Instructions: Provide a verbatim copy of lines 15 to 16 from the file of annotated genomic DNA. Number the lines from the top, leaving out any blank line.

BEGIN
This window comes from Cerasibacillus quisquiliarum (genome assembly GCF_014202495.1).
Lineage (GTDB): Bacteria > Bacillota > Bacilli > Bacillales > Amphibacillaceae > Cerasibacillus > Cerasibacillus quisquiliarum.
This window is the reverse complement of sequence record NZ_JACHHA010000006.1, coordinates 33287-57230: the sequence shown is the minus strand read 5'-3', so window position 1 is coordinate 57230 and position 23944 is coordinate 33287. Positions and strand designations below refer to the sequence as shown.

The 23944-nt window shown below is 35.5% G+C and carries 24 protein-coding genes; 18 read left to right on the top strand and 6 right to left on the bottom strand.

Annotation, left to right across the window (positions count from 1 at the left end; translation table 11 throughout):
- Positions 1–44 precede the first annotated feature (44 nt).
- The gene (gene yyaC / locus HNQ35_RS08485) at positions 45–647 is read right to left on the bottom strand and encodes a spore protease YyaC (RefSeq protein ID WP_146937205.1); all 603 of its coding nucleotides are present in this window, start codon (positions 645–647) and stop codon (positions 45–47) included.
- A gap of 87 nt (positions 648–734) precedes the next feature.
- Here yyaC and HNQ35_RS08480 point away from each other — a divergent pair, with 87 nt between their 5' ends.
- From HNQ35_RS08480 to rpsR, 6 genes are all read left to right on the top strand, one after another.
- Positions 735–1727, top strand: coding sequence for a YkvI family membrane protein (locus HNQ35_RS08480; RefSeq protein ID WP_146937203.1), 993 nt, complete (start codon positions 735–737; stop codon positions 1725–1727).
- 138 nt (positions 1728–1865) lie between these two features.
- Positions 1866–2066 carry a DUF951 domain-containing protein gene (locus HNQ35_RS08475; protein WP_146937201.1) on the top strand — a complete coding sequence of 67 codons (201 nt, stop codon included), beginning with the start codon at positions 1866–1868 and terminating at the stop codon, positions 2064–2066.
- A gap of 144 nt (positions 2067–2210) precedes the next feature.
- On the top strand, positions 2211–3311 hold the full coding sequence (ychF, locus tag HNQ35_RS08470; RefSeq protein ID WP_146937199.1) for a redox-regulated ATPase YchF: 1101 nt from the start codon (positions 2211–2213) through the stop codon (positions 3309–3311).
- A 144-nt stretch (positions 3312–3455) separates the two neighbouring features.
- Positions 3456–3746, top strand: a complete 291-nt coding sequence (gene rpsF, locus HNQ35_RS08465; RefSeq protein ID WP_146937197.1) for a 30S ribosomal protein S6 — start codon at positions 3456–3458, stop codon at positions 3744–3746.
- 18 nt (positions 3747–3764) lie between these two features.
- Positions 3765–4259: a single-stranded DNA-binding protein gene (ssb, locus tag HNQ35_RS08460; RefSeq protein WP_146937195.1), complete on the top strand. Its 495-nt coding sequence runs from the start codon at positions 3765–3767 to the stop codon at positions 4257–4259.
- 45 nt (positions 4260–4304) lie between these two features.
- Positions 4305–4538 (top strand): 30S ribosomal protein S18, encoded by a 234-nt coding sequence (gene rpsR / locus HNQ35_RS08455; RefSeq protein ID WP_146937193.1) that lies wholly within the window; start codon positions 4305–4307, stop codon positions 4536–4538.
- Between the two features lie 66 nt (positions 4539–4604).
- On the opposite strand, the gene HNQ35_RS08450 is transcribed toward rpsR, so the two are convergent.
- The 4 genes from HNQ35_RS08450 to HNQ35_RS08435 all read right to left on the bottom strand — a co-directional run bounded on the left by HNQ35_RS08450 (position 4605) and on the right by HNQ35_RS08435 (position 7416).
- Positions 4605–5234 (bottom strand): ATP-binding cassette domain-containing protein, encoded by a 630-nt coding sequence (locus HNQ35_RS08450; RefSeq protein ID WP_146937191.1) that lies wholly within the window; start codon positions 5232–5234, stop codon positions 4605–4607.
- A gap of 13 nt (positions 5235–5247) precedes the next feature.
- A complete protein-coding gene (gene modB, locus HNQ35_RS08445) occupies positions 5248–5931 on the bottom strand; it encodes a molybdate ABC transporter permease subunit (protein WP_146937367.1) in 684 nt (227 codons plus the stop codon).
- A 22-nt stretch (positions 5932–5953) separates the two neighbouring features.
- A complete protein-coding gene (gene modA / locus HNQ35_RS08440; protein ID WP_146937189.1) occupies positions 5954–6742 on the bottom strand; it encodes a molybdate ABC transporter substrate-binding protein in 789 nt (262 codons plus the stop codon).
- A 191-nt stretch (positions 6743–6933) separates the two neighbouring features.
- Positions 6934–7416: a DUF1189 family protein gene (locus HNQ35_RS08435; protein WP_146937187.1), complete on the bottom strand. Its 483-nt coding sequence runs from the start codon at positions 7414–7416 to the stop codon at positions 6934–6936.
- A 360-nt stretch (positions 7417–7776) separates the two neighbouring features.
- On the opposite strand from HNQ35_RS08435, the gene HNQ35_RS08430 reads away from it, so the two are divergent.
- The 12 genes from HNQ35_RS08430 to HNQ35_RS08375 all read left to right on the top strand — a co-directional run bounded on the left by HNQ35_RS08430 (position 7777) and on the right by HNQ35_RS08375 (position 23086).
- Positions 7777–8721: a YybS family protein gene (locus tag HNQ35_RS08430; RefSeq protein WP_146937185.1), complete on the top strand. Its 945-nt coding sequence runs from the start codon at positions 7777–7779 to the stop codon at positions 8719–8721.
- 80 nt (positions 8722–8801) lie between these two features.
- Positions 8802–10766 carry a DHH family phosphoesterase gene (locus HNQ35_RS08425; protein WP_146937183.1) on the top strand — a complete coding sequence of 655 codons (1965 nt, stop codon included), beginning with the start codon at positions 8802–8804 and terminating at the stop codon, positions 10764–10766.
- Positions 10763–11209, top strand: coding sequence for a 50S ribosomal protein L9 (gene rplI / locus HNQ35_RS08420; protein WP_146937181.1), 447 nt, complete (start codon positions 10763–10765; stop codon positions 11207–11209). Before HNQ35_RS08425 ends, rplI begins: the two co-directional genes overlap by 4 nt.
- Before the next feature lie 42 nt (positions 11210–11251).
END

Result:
- On the top strand, positions 2211–3311 hold the full coding sequence (ychF, locus tag HNQ35_RS08470; RefSeq protein ID WP_146937199.1) for a redox-regulated ATPase YchF: 1101 nt from the start codon (positions 2211–2213) through the stop codon (positions 3309–3311).
- A 144-nt stretch (positions 3312–3455) separates the two neighbouring features.